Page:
I’ve used the topicmcols style. This uses a multicols environment per sub-item set. This means that the result is similar to the previous example, but in this case there’s only a single glossary (with the default heading “Glossary”) and the entries are now in the order: Information Icons, Media Controls, Weather Symbols. That is, the topic titles are now alphabetically ordered. The complete code is:

% arara: pdflatex
% arara: bib2gls
% arara: pdflatex
\documentclass[a4paper]{article}

\usepackage[T1]{fontenc}

\usepackage{etoolbox}
\usepackage{marvosym}

% package conflict, need to undefine conflicting commands
\undef\Sun
\undef\Lightning

\usepackage[weather]{ifsym}
\usepackage{xcolor}

\usepackage[record,% using bib2gls
 nostyles,% don't load default styles
 postdot,% append a dot after descriptions
 stylemods={tree,topic},% load glossary-tree.sty and glossary-topics.sty
 style=topicmcols]{glossaries-extra}

\GlsXtrLoadResources[
  src={textsymbols-topics,textsymbols},
  name-case-change={title},
% make @icon behave like @symbol:
  entry-type-aliases={icon=symbol},
  field-aliases={
   identifier=category,
   icon=name,
   icondescription=description
  },
  replicate-fields={category=parent},
  symbol-sort-fallback={description},
  set-widest,
  selection=all
]

\newcommand*{\informationfont}[1]{\textcolor{teal}{#1}}
\newcommand*{\controlfont}[1]{\textcolor{brown}{#1}}
\newcommand*{\weatherfont}[1]{\textcolor{violet}{#1}}

\glssetcategoryattribute{information}{glossnamefont}{informationfont}
\glssetcategoryattribute{control}{glossnamefont}{controlfont}
\glssetcategoryattribute{weather}{glossnamefont}{weatherfont}

\begin{document}
\printunsrtglossaries
\end{document}

If you don’t use arara, you need to run the following commands:

pdflatex bib2gls-textsymbols-parent
bib2gls bib2gls-textsymbols-parent
pdflatex bib2gls-textsymbols-parent

Download: PDF (66.04K), source code (1.27K), textsymbols-topics.bib (155B), textsymbols.bib (2.06K).

A minor modification to the document produces a result similar to the group example (but with a different order). Instead of using the topicmcols style, this uses the topic style and redefines the glossary preamble and postamble to start and end a single multicols environment:

\renewcommand{\glossarypreamble}{\begin{multicols}{2}}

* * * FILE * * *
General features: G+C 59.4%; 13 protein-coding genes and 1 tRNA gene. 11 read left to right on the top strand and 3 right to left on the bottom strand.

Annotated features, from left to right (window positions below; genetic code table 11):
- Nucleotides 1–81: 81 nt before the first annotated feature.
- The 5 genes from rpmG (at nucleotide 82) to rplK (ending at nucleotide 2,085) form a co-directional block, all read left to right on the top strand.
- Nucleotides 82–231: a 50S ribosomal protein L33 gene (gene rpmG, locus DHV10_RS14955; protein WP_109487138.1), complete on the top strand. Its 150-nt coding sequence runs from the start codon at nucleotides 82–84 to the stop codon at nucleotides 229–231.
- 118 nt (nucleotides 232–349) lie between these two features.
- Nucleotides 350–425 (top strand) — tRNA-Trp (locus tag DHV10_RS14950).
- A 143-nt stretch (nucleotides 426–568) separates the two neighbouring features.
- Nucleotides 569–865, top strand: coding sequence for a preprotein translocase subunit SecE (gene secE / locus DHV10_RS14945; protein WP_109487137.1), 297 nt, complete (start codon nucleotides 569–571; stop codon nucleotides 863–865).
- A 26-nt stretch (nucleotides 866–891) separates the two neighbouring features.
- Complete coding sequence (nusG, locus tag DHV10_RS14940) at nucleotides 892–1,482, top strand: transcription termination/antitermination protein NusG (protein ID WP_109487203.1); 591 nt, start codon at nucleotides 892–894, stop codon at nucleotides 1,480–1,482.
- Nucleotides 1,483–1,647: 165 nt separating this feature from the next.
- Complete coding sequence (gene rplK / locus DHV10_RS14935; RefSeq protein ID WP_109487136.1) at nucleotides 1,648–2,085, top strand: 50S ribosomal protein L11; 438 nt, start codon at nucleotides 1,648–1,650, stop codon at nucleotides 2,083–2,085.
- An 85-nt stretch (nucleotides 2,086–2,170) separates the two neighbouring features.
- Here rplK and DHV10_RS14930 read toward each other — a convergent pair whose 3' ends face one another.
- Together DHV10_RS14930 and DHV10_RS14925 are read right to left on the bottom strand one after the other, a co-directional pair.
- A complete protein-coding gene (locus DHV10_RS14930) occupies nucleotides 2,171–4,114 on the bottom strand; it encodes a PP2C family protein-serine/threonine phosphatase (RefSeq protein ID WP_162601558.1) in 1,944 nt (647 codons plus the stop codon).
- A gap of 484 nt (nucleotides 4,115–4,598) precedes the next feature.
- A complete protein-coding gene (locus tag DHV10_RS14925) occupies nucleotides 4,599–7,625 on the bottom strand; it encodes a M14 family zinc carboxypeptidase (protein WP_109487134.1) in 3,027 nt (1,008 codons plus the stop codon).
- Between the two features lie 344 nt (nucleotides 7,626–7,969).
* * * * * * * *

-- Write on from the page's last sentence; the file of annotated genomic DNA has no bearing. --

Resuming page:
\renewcommand{\glossarypostamble}{\end{multicols}}
example image

The information icons start in the first column, followed by the media controls (which continue into the second column), followed by the weather symbols. The complete document code follows:

% arara: pdflatex
% arara: bib2gls
% arara: pdflatex
\documentclass[a4paper]{article}

\usepackage[T1]{fontenc}

\usepackage{multicol}
\usepackage{etoolbox}
\usepackage{marvosym}

% package conflict, need to undefine conflicting commands
\undef\Sun
\undef\Lightning

\usepackage[weather]{ifsym}
\usepackage{xcolor}

\usepackage[record,% using bib2gls
 nostyles,% don't load default styles
 postdot,% append a dot after descriptions
 stylemods={tree,topic},% load glossary-tree.sty and glossary-topics.sty
 style=topic]{glossaries-extra}

\GlsXtrLoadResources[
  src={textsymbols-topics,textsymbols},
  name-case-change={title},
% make @icon behave like @symbol:
  entry-type-aliases={icon=symbol},
  field-aliases={
   identifier=category,
   icon=name,
   icondescription=description
  },
  replicate-fields={category=parent},
  symbol-sort-fallback={description},
  set-widest,
  selection=all
]

\newcommand*{\informationfont}[1]{\textcolor{teal}{#1}}
\newcommand*{\controlfont}[1]{\textcolor{brown}{#1}}
\newcommand*{\weatherfont}[1]{\textcolor{violet}{#1}}

\glssetcategoryattribute{information}{glossnamefont}{informationfont}
\glssetcategoryattribute{control}{glossnamefont}{controlfont}
\glssetcategoryattribute{weather}{glossnamefont}{weatherfont}

\begin{document}
\renewcommand{\glossarypreamble}{\begin{multicols}{2}}
\renewcommand{\glossarypostamble}{\end{multicols}}
\printunsrtglossaries
\end{document}

If you don’t use arara, you need to run the following commands:

pdflatex bib2gls-textsymbols-parent2
bib2gls bib2gls-textsymbols-parent2
pdflatex bib2gls-textsymbols-parent2

Download: PDF (66.03K), source code (1.39K), textsymbols-topics.bib (155B), textsymbols.bib (2.06K).